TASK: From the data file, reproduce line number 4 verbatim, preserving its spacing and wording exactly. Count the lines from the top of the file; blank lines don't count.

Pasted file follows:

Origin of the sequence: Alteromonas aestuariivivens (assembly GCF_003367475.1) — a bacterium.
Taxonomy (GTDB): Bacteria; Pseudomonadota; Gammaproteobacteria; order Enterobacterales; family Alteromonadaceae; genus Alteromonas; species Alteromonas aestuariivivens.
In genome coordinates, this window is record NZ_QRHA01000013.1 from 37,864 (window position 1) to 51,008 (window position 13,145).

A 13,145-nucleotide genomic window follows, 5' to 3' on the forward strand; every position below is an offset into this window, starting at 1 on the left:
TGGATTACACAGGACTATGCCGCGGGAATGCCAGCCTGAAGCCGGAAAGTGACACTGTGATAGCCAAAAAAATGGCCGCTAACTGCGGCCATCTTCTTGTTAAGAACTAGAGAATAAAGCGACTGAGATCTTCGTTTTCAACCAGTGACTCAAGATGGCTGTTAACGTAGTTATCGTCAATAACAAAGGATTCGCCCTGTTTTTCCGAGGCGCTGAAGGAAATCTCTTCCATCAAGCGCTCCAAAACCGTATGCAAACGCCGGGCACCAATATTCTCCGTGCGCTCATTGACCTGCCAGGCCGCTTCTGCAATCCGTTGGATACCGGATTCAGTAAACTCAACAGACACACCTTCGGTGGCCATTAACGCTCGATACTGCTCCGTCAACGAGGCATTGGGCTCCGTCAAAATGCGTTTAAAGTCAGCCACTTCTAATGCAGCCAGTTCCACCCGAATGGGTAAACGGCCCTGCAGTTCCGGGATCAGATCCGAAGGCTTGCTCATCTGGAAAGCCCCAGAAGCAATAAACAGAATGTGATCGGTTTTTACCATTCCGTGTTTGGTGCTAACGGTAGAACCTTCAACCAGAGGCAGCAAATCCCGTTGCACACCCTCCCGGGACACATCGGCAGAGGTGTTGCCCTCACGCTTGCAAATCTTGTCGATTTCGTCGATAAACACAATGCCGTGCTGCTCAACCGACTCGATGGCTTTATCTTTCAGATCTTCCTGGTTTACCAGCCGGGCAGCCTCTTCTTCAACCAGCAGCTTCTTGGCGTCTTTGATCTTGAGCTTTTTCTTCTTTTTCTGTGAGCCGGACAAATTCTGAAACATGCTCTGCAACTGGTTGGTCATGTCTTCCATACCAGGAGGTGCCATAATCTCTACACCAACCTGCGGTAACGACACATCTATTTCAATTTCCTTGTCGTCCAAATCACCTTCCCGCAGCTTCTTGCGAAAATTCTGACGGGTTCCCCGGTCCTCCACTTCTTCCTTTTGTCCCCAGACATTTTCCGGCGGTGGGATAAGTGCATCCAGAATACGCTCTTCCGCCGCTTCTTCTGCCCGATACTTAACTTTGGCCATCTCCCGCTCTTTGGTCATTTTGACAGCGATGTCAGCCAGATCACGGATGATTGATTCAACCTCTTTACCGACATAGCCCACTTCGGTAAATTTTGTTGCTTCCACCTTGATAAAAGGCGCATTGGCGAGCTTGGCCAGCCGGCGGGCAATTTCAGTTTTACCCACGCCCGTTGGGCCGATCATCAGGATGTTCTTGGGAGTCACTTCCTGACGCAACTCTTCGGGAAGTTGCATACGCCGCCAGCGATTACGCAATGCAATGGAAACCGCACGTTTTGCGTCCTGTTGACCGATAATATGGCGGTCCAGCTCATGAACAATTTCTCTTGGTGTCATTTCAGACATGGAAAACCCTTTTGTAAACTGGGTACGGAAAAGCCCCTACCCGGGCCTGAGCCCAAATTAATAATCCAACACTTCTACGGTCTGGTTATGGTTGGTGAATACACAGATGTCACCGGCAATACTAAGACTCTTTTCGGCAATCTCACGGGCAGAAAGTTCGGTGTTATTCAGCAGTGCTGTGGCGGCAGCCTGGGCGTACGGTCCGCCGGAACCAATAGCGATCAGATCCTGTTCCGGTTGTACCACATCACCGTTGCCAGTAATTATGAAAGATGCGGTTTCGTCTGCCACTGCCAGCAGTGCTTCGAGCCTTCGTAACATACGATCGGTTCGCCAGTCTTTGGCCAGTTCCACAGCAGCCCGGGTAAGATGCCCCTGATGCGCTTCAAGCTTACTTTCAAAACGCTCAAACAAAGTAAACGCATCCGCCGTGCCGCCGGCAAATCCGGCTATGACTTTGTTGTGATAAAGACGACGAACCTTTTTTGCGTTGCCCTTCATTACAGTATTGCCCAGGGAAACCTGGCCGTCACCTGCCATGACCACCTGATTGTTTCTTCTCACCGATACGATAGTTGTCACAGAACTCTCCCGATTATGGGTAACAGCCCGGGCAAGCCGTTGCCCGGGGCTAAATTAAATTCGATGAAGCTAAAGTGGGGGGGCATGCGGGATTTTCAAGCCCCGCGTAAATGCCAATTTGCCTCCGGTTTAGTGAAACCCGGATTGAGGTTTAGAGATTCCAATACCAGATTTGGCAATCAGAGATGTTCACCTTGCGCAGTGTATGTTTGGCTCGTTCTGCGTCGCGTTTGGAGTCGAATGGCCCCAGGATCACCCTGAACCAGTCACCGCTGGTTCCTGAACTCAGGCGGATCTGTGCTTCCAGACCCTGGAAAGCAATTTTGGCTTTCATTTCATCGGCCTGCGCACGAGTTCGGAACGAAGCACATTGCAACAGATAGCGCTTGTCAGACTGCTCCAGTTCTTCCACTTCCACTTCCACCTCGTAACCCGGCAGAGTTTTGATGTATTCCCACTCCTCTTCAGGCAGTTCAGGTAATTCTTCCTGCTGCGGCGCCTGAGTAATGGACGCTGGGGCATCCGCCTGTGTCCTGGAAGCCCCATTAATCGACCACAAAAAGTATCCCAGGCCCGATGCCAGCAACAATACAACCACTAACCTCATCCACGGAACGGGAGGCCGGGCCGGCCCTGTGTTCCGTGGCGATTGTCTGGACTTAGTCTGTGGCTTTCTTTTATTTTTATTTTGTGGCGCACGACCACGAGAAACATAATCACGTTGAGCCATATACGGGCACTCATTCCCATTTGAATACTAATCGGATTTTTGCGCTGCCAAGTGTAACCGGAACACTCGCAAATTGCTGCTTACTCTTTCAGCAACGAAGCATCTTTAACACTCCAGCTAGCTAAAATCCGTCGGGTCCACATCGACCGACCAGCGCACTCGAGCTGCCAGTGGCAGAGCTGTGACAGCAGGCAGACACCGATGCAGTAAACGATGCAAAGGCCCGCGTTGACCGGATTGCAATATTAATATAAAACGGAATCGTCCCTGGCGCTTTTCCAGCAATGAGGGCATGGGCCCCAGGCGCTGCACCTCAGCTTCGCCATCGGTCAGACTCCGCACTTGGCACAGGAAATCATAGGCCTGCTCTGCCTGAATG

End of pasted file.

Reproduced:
A 13,145-nucleotide genomic window follows, 5' to 3' on the forward strand; every position below is an offset into this window, starting at 1 on the left: